DRAWINGS

The invention, both as to organization and method of practice, together with further objects and advantages thereof, will best be understood by reference to following specification, taken in connection with the accompanying drawings, in which:

FIG. 1 is a simplified cross-sectional view of my improved bristle pile textile,

FIG. 2 is a cross-section of the same textile cooperating with the surface of an adjacent object,

FIG. 3 illustrates an application in socks,

FIG. 4 illustrates an application in trousers,

FIG. 5 is an enlarged cross-sectional view of one type of bristle pile fabric,

FIG. 6 is a plan view of another type of woven bristle pile textile,

FIG. 7 and FIG. 8 are cross-sectional views taken along lines. VII--VII and VIII--VIII, respectively of FIG. 6,

FIG. 9 is an enlarged cross-section illustrating positioning of the bristle pile,

FIG. 10 is a plan view of an alternate type of woven bristle pile textile,

FIG. 11 is a cross-section taken along lines XI--XI of FIG. 10, and

FIG. 12 is a cross-section taken along lines XII--XII of FIG. 10.

SUMMARY OF THE INVENTION

Briefly stated, the invention is practiced by providing an improved textile material having a bristle pile specially adapted for use on articles of clothing to create a preferential movement thereof, said improved material comprising a plurality of weft and/or warp yarns, and a pile yarn passing among said weft and/or warp yarns, at least one leg of each loop of said pile yarn being straight and extending at a preselected angle from the surface of said textile to provide a plurality of relatively rigid bristles, and means causing said pile bristles to maintain said preselected angle with the surface of the textile, whereby random movement of the textile with the bristles against the surface of an adjacent object will create a preferential movement of said textile with respect to said object.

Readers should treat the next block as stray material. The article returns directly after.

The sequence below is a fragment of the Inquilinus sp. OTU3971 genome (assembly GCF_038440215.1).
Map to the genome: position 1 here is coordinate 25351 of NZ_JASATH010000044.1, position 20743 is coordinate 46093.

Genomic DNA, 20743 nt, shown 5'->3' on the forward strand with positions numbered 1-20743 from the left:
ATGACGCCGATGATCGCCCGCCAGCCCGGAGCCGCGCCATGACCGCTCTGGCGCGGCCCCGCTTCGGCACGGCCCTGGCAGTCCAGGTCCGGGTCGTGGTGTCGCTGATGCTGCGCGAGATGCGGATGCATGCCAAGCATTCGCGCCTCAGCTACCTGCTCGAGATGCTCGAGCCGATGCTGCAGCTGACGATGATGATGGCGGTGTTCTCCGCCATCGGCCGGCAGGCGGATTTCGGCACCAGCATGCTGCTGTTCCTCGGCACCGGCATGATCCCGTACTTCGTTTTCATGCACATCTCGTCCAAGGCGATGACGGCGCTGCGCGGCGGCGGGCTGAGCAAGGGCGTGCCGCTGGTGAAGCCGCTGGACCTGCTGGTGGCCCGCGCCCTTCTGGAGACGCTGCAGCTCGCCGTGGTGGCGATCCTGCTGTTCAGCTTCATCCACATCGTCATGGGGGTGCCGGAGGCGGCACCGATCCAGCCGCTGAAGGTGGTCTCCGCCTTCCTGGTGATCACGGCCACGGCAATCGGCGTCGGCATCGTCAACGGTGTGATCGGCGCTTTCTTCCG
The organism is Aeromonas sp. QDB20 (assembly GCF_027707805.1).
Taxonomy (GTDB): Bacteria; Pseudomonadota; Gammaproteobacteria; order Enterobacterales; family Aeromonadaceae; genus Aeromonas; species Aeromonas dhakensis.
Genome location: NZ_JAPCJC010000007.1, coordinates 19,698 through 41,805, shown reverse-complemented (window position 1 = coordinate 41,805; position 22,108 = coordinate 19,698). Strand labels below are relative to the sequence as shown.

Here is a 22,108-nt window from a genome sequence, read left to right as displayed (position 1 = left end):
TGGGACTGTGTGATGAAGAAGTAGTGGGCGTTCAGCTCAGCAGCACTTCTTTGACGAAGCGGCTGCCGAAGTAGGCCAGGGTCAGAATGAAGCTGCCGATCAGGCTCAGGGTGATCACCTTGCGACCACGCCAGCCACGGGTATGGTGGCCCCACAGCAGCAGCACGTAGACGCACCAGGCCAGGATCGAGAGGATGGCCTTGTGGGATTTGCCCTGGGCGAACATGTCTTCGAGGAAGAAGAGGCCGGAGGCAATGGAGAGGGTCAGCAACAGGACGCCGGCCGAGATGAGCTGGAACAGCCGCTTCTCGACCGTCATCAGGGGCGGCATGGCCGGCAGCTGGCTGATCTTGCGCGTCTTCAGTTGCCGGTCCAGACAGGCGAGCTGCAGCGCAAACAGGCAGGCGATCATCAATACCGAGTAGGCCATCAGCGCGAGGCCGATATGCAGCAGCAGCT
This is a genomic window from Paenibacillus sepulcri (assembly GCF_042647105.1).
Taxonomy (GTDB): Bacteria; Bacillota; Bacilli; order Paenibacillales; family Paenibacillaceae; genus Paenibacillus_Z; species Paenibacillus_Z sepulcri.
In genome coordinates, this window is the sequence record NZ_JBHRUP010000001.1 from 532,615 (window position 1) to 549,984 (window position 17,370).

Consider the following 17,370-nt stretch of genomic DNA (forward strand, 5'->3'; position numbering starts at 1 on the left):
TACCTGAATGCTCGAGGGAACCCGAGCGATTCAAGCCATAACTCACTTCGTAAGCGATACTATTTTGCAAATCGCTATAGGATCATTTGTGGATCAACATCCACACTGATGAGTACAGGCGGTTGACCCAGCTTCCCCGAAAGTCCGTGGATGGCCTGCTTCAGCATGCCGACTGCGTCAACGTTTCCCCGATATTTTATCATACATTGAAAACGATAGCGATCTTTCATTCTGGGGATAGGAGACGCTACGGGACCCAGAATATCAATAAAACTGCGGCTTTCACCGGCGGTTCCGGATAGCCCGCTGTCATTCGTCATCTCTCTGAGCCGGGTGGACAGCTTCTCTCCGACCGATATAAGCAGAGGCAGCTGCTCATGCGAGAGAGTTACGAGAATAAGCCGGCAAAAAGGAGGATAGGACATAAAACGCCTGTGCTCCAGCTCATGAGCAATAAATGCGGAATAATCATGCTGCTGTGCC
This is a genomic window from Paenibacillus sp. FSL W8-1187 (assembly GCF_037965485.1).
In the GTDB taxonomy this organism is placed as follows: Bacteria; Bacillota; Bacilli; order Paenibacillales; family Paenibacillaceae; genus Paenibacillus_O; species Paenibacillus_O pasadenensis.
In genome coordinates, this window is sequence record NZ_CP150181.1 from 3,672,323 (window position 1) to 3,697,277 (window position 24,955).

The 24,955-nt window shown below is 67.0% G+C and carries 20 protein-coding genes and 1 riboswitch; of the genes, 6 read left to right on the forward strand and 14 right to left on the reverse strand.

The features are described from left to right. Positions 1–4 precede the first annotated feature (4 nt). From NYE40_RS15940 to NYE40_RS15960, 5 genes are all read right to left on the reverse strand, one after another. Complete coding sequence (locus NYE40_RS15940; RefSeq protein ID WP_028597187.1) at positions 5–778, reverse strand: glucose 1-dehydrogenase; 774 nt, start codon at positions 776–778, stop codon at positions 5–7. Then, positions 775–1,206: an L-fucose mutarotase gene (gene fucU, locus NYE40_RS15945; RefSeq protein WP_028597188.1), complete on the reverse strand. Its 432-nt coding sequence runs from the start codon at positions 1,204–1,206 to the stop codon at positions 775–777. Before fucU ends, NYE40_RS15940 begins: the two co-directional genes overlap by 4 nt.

DESCRIPTION OF THE PREFERRED EMBODIMENT

Referring to FIG. 1 of the drawing an improved bristle pile textile is shown in cross section, comprising a woven or knitted textile material 1 having a plurality of straight bristles 2 extending at an angle from the surface thereof. The bristles are preferably more rigid than the warp and/or weft yarns making up the base fabric itself.

FIG. 2 of the drawing illustrates the same textile placed with the bristles against the surface of an adjacent object 3. Random movement of the textile material toward, away from, laterally and longitudinally with respect to the object 3 causes a preferential movement of textile 1 in a direction away from that of the extending bristles 2, as indicated by arrow 4.

One preferred use of the improved textile material is shown in FIG. 3, where a sock 5 of knitted material is provided with bristles on the inside, slanted downward against leg 6. The bristles 2 are preferably provided by a knitting operation which creates bristles 2 in a manner to be described.